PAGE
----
The ventilation ducts were small, almost too small to facilitate crawling. Luckily Clint hadn’t yet been reduced to squirming around on his stomach, though he’d had to leave his quiver and bow up on the roof. He was forced to crawl slowly to keep from giving himself away; duct work wasn’t the quietest thing to move around in.
How’s it going in there, mole man? Tony asked in his ear.
“I’d like to see you try it,” Clint murmured back.
You’re the bendy circus clown.
Clint didn’t bother pointing out that he’d never been a clown during his time with the circus. Tony already knew that, he just liked being a ball-breaker.
You should be coming to an intersection, Tony said. Take the left junction.
Only Clint couldn’t make the left when he got the intersection, because someone was already there. A female someone decked out in black and wearing heavy-duty gloves like Clint to keep from getting sliced up by the sheet metal. Not her first time crawling through a ventilation system.
“There’s someone else in here,” they both said at the same time.
It wasn’t an ideal set-up for close combat fighting and would draw enough unwanted attention to abort the mission. Tony said as much in his ear, but Clint wasn’t stupid. Hydra wouldn’t have agents slipping through their own ductwork.
“You here for the blueprints?” the woman asked. There were strands of blonde hair sticking out from under her black knit cap, dirt smudges on her face, and she very clearly had someone talking in her ear as well.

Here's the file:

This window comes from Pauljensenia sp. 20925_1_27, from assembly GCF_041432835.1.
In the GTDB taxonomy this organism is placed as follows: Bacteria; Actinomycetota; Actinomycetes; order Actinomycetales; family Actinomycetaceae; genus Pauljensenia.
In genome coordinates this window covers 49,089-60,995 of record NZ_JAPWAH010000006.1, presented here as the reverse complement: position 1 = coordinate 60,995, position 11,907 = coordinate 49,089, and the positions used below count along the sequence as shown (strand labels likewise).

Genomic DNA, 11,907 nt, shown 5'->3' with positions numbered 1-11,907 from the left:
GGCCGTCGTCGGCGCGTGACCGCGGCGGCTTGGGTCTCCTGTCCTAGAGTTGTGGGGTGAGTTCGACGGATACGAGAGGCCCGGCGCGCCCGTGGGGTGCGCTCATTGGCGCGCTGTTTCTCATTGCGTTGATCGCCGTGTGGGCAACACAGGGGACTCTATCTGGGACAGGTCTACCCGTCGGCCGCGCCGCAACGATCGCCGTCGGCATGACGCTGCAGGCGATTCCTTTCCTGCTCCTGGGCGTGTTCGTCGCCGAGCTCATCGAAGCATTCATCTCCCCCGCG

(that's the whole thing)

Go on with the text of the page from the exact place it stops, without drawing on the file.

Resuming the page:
“Not after blueprints,” Clint said.
“Oh. Good. Bye.” The girl made to turn right, and then stopped, rolling her eyes. “What difference does it make? Fine. Fine, I said!”
She looked back at Clint. “Why are you here?”
Don’t tell her anything!
“Looking for a friend of mine.”
“If it’s the guy with the metal arm, he’s in the sub-basement. You might want to hurry, though. He looked pretty bad.” She tipped her head and scowled. “Well, we’re not here for that, are we? Am I just supposed to rescue everyone I find tied to a chair? It’s not like he was wearing a sign saying, ‘Hey, I’m a good guy! Rescue me!’”
Clint felt a sense of urgency to get Bucky and get out of there, but he was also intrigued by his friend in ventilation transportation. Who was she? Who did she work for?
You won’t be able to get him out of there on your own if they’ve been working him over, Tony said. We’re coming in hot. Tell your new gal pal to be ready.
“Wait,” Clint said, when the woman tried to crawl off again. “My associates are about to come in here guns blazing. If you want to get what you’re after, you need to hurry. And keep your head down.”
“Thanks. I hope your friend is okay.”
They parted ways, and Clint reminded Tony that his gear was on the roof and would need to be retrieved. He could fight well enough without the arrows, but he liked having them at his back. Just in case.
After everything went down, and Bucky was being transported back to Avenger’s Tower for medical treatment, Clint scanned the crowd of onlookers outside the partially destroyed office building. He finally saw her across the barricade, looking sooty and a little singed around the edges, but basically in one piece.
He raised his hand in a kind of wave, and she grinned back, holding aloft a plastic tube that probably held a roll of blueprints before melting into the crowd and vanishing.
“Everything okay?” Nat asked, appearing at Clint’s side. “We miss something?”
“Nah. We’re good.”
They headed back to where they’d left the SUV. Clint needed a shower and a couple butterfly bandages. He wondered if he’d ever see that woman again.
Maybe the next time he had cause to travel through a ventilation system.